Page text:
What to Do When You Have a Cut in Your Mouth

When there's no dentist around, you need to take steps to stop bleeding

Man with sensitive teeth touching his cheek
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A cut in your mouth, also known as a laceration, most often happens along with another dental emergency, such as a knocked-out, cracked, or broken tooth. When dealing with a cut in the mouth, it is very important to make sure that the bleeding from the wound is controlled. 

In a situation where bleeding is not able to be controlled, you may need to take steps to stop the bleeding before you can reach medical attention.

How to Control Dental Bleeding

Wash your hands and put on a pair of non-latex medical gloves. You can usually find non-latex gloves in a first-aid kit. If gloves are not available, wash your hands thoroughly.

If you're treating another person, make sure the person's head is elevated, whether he is lying down or seated. You want to prevent any additional injury should the person faint from blood loss, and elevating the head should help slow the bleeding.

If you're treating a cut in your own mouth, get in front of a mirror. It will be messy, but you need to see what you're doing. Try to sit down if you can, because again, you may get lightheaded from blood loss.

Apply Pressure to a Cut in the Mouth

Gently clean any debris from the area of the cut, but if an object is stuck in the area of the cut, do not try to remove it. This may make the bleeding worse. 

Using a clean piece of gauze or a clean towel, apply firm pressure directly on the cut. Once you have the compress in place, do not remove it until the bleeding stops. If the bleeding does not stop when applying pressure, do not remove the gauze.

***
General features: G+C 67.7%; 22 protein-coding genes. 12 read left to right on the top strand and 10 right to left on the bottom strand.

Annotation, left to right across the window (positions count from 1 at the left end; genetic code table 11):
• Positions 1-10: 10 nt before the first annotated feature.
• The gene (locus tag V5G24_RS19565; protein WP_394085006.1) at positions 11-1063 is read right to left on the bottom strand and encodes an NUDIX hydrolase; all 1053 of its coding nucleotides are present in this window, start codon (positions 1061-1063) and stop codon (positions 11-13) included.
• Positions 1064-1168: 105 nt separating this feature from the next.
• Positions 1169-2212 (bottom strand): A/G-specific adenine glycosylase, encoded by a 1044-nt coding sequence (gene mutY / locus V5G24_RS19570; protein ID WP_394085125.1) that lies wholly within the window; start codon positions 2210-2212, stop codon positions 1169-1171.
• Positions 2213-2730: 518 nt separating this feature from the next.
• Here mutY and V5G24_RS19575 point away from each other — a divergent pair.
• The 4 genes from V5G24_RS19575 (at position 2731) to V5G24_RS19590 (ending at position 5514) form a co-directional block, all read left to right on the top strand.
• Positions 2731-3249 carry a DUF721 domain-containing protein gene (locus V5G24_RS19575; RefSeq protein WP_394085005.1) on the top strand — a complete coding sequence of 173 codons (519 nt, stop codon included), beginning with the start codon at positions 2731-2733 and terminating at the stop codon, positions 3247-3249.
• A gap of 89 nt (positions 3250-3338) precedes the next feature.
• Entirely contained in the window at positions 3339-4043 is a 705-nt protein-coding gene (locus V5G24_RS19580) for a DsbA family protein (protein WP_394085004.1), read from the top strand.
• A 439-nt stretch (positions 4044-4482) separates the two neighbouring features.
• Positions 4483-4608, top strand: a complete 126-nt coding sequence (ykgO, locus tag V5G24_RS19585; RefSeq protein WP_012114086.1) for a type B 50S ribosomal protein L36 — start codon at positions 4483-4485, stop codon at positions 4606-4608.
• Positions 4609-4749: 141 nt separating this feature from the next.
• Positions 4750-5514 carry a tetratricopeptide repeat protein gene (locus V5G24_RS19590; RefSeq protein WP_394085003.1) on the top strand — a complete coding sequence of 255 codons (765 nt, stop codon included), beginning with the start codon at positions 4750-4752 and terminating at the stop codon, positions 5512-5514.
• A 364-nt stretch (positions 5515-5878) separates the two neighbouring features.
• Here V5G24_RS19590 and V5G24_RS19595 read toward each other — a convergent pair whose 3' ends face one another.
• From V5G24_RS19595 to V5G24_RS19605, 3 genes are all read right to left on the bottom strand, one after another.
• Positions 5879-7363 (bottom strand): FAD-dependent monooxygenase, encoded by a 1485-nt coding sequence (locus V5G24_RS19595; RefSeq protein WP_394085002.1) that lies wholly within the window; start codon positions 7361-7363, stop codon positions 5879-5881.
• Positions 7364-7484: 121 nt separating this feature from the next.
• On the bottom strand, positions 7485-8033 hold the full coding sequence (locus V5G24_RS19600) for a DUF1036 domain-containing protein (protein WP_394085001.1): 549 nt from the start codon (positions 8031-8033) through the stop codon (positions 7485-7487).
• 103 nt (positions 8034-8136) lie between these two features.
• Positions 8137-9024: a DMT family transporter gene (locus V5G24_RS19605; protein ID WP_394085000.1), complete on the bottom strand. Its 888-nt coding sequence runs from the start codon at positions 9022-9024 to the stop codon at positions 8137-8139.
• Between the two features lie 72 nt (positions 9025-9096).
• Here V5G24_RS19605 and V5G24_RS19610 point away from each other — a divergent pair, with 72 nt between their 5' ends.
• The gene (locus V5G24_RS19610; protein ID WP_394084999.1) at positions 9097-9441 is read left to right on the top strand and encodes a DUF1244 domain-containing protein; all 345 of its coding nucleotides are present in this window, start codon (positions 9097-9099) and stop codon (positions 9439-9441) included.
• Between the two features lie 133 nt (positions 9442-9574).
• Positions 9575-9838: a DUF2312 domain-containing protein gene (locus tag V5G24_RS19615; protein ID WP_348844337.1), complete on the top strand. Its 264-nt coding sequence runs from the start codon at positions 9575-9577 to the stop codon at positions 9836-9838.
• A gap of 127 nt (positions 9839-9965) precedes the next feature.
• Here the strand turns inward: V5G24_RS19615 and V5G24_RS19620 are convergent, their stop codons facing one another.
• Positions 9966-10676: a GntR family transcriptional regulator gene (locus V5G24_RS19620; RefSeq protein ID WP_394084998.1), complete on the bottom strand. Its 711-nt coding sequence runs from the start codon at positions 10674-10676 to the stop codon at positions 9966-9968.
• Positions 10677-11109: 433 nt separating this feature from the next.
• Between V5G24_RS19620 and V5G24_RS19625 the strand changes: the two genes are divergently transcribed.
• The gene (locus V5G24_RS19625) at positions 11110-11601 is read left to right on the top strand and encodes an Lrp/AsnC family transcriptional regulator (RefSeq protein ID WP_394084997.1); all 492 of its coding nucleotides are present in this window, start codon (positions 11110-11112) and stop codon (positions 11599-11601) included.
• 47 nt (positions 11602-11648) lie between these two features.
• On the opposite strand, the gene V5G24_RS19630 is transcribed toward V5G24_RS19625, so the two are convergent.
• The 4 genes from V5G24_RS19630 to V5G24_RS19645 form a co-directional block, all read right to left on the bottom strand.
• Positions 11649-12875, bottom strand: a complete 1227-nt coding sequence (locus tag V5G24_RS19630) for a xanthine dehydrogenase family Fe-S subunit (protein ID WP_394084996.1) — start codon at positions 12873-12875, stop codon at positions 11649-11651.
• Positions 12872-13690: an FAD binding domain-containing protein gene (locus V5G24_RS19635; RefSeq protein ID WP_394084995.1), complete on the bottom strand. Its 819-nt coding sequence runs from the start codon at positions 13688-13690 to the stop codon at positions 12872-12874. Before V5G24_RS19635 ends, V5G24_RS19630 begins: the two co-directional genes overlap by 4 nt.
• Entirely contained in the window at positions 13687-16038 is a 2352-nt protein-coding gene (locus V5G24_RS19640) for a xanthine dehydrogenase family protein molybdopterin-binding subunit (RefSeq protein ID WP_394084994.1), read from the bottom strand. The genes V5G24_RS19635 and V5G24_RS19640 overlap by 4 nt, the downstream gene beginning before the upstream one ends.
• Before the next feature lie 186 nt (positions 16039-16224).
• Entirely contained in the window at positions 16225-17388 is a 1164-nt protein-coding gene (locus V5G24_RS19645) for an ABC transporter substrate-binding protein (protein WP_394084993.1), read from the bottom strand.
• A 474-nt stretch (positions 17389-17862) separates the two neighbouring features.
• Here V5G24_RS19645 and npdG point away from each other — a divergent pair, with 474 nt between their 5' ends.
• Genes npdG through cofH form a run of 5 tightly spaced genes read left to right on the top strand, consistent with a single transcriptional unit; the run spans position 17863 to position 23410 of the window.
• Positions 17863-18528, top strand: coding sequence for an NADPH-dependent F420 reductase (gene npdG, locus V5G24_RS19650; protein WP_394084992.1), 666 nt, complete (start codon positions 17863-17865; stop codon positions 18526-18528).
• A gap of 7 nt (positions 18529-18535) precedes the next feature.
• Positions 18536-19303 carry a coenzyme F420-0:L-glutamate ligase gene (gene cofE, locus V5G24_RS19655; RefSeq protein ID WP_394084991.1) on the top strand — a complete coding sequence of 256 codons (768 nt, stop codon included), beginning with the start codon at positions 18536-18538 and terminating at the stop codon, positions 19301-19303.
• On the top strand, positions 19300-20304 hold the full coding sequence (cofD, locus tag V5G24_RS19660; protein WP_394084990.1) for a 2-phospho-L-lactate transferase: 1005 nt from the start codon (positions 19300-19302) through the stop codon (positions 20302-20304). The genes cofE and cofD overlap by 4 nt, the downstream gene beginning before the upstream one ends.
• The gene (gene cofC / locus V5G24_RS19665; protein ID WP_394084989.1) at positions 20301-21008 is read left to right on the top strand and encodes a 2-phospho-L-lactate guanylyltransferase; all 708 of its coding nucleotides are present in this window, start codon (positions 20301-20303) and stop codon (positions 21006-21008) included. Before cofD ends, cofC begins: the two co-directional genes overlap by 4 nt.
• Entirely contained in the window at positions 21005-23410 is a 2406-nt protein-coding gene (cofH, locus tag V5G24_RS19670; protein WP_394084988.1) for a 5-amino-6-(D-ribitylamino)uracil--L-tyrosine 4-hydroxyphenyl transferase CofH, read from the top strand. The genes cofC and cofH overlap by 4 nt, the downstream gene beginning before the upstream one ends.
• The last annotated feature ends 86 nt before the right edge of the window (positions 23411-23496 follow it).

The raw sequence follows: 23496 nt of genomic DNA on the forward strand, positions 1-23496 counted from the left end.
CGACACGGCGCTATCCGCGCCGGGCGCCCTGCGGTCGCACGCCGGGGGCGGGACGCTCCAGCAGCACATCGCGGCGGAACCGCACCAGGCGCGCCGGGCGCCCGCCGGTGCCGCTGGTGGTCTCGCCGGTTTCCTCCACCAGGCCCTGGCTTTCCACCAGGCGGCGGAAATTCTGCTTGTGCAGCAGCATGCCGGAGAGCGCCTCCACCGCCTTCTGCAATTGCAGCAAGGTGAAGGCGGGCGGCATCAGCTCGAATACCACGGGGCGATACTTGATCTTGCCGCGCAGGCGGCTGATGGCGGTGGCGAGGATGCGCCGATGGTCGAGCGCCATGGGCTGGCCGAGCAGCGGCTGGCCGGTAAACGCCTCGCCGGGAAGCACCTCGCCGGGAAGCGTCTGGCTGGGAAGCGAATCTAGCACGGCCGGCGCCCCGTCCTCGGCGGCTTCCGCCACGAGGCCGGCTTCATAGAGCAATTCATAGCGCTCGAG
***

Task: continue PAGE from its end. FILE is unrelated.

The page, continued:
Continue placing new gauze or towels over the wound, while applying pressure until EMS arrives and you are instructed to do so, or until the person is transported to a dentist or physician.

Cleaning a Cut in a Dry Mouth

If the mouth is dry you may need to use water to wash the cut, however, saliva will usually pool around the cut and prevent a blood clot from forming. In this situation, continue to use the gauze to dry the area so that the blood clot can form (when the blood clots, the bleeding stops). 

Uncontrolled bleeding from a dental emergency may lead to shock. Always keep the person's head elevated above the heart while applying firm pressure to the area of the mouth where the cut is.

Follow-Up Treatment With Your Dentist

Even if you can control the bleeding from a cut in the mouth, it is still important that you see a dentist for an examination. Cuts in the mouth do tend to heal quickly, but watch for infection, especially when eating or drinking.

If your dentist believes there's a high risk of infection, he may prescribe antibiotics. And if either of you is concerned that the cut may reopen before it has time to heal, your dentist might decide to put in some stitches.

Most dental stitches dissolve over time, so a return trip to have the stitches removed isn't usually necessary. But you will want to follow up with your dentist to make sure the cut has healed to his satisfaction.

View Article Sources
  • The U.S. National Library of Medicine From the National Institutes of Health: Bleeding